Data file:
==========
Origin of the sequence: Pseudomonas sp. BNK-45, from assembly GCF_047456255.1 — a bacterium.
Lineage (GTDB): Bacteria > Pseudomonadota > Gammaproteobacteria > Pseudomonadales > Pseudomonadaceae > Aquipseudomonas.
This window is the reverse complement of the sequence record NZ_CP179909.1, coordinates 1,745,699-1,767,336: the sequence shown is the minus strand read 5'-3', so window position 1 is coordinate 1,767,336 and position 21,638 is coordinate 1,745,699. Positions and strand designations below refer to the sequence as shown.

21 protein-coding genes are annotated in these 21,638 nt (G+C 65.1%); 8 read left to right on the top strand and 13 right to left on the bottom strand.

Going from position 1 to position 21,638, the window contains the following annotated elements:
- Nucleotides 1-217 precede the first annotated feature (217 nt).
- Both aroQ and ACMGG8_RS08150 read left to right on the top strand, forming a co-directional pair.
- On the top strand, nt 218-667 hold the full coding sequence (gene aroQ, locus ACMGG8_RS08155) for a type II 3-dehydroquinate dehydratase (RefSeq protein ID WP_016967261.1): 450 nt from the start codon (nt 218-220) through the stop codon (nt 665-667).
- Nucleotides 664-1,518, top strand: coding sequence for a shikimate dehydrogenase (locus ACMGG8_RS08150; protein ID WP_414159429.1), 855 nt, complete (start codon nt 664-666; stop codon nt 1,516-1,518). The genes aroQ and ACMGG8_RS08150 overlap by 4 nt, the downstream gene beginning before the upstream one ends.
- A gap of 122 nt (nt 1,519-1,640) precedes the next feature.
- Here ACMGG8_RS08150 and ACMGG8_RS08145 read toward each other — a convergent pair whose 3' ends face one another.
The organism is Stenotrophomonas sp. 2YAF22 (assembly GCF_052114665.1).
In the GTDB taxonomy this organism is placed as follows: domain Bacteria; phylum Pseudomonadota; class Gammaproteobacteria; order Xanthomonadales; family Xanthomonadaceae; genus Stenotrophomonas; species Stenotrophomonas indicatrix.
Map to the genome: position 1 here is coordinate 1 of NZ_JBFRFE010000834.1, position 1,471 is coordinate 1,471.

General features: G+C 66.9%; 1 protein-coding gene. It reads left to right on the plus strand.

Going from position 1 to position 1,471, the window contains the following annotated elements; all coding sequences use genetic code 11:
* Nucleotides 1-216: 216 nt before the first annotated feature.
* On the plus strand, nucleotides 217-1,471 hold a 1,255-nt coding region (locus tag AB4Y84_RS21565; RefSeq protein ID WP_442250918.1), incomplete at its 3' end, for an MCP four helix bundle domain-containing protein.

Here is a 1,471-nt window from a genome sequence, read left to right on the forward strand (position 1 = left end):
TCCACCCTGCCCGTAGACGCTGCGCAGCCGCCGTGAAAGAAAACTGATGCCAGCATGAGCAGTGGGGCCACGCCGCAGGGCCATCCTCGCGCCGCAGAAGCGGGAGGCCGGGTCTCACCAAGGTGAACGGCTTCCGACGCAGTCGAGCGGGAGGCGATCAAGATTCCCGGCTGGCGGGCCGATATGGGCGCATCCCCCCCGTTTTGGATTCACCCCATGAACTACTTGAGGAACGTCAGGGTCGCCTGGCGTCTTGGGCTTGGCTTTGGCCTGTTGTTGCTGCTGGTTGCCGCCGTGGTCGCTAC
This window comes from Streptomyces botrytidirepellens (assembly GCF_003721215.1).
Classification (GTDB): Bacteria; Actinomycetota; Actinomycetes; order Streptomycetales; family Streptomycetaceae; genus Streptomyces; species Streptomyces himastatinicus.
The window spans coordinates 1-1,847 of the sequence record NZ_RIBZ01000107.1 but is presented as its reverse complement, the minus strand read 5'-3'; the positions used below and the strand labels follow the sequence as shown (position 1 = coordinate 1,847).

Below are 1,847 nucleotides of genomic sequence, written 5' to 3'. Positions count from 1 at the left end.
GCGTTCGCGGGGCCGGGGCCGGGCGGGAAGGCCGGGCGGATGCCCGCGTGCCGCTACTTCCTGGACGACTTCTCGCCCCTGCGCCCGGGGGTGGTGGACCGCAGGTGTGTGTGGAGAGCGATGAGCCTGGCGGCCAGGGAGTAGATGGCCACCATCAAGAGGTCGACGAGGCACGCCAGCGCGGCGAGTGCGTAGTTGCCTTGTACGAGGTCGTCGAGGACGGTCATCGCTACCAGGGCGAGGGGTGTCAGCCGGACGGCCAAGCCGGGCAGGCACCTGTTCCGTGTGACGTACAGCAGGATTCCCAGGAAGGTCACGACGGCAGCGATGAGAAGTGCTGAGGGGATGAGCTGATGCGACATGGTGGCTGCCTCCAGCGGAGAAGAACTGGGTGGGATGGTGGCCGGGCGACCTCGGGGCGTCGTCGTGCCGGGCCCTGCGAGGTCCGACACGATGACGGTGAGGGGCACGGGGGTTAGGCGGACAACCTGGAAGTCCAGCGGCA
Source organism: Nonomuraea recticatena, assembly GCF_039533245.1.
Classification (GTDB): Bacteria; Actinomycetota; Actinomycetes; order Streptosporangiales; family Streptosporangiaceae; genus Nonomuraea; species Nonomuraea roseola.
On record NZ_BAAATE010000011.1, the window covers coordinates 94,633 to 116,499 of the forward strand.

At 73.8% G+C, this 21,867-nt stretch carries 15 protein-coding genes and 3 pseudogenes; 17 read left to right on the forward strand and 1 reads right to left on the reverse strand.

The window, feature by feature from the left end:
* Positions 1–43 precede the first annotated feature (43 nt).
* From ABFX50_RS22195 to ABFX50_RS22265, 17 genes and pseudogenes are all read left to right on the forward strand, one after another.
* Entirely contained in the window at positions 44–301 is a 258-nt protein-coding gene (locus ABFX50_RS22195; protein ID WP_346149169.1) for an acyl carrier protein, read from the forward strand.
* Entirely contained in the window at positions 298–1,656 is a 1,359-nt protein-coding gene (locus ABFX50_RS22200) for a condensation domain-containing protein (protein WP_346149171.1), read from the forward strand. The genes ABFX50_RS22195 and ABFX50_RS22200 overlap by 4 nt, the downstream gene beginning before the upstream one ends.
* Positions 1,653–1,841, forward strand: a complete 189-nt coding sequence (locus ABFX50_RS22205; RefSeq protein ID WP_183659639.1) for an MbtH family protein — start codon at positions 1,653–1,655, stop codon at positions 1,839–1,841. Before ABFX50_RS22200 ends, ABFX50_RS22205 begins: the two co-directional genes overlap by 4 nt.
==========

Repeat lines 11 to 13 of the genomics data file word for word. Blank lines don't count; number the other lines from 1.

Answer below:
- Here ACMGG8_RS08150 and ACMGG8_RS08145 read toward each other — a convergent pair whose 3' ends face one another.
The organism is Stenotrophomonas sp. 2YAF22 (assembly GCF_052114665.1).
In the GTDB taxonomy this organism is placed as follows: domain Bacteria; phylum Pseudomonadota; class Gammaproteobacteria; order Xanthomonadales; family Xanthomonadaceae; genus Stenotrophomonas; species Stenotrophomonas indicatrix.